Since first winning acclaim at the Toronto International Film Festival in September 2008, Danny Boyle’s Slumdog Millionaire has gone on to win the hearts of audiences the world over. It’s the tale of Jamal, a young boy from the slums of Mumbai, who becomes a national phenomenon when he wins India’s version of “Who Wants to Be A Millionaire?” The timeline of the movie, which relates each of Jamal’s game show questions to an instance in his troubled past, is a key to its popularity. The clever story has arguably become one of Boyle’s most recognizable features, but more than that, has brought recognition to his cast and crew, who have picked up awards and/or nominations from every major awards ceremony this season, including recognition in 10 Academy Award categories. Among the Oscar-nominated crew members is editor Chris Dickens, who helped weave the unusual storyline into a touching and captivating narrative for our time.

At the time of the Academy Award nominations, Dickens was arriving at the movie’s Mumbai premiere and was “amazed” at the news. But before he started work on Slumdog, Dickens trained “as if doing a marathon,” eating, sleeping and preparing for his months in the editing room. It obviously helped as he was also nominated for a BAFTA and an Eddie from the American Cinema Editors.

Just days after receiving the news of his nomination, Dickens spoke with MovieMaker about the work that went into building the story and why he chose to use Avid Adrenaline for the project.

Mallory Potosky (MM): Slumdog Millionaire has become one of the most popular movies of the year and part of that is likely due to its timeline—in which it bounces from present to past and back again. Yet you cut the film as it was being shot in India. Was everything planned out beforehand, so that all pieces fit together in the final puzzle?

Chris Dickens (CD): It was both planned beforehand and evolved in the edit. In India we put together largely the film as written, but with a lot of extra material that was shot. Although it worked, it was quite long in that form and some of the timelines—particularly the game show—were too dominant. The stories needed to feel more part of a whole rather than separate. So we reworked the film: Added more flashbacks, changed the order in a few places, simplified some sections and elaborated on others. To try and set up the film’s story and the questions that frame it, we developed the beginning and the end of the film a lot as the edit went on. As we condensed the film in length it was still necessary to keep a lot of the elements, hence we inter-cut scenes at various places, too.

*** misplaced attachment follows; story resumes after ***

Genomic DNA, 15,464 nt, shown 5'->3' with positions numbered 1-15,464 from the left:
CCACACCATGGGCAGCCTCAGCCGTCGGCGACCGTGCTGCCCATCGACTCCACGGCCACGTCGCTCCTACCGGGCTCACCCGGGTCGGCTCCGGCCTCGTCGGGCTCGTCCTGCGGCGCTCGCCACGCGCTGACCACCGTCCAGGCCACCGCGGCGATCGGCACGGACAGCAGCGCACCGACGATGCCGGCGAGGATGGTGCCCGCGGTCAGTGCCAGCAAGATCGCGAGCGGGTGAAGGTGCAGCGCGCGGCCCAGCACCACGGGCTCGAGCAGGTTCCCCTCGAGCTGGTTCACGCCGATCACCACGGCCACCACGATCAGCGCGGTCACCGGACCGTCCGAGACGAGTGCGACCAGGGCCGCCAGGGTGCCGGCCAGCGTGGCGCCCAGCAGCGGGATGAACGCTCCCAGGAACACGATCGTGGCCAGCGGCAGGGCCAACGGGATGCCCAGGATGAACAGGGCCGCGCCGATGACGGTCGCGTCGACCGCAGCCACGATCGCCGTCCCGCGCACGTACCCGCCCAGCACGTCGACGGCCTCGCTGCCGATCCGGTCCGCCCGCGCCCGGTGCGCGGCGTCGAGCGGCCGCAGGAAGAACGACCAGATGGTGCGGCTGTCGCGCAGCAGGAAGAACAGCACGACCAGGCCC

MM: Were there any pieces to the puzzle you saw as key elements that in the end just didn’t make the cut?

CD: One whole part of the storyline was cut from the film. The part that was cut involved the inspector being pressured by the police commissioner to arrest and convict Jamal for something, whether he cheated or not. In the end this revolved around being an accessory to the murder of Maman [a con man who collects orphaned children and has them beg for money on his behalf]. The inspector arrested Jamal after he won the show and took him away before setting him free outside the railway station.

MM: The pacing of the movie is followed closely by the soundtrack. Were you influenced by the music while you were editing? Or did the final music come later?

CD: The final music largely came later, but we had a number of temp tracks by A.R. Rahman from other movies. When he came on board, we were able to rethink a fair amount of sequences as a result. Most notably, the end dance sequence was shot to a different piece of music.

MM: To create the look of the different time periods—and whether Jamal was prosperous or facing more adversity—Danny Boyle used different film formats—35mm and digital among them. What challenges did you face in pulling each section together?

CD: By shooting mixed media (digital and film formats), our goal was to differentiate the various storylines and this was a challenge in itself. In places, different formats were used within the same scene, which made it difficult for the colorist, Jean-Clement Soret, to pull off. We developed a completely new workflow for conforming this film and decided to use Avid Adrenaline systems because of the platform’s color grading features and its ability to mix different resolutions and formats. Technically, the edit was much more complex than usual, handling everything in the same system—but the Avid helped immensely.

MM: What about Avid made it a good fit for this movie in particular?

CD: The reliable Avid Unity LANshare system we used was a necessity. Also, the adaptability and the large amount of sound, grading and VFX options made Avid’s editing system a must for this film. As an example, we had 12 tracks of audio by the end (final sound mixing was done with a Digidesign Pro Tools system).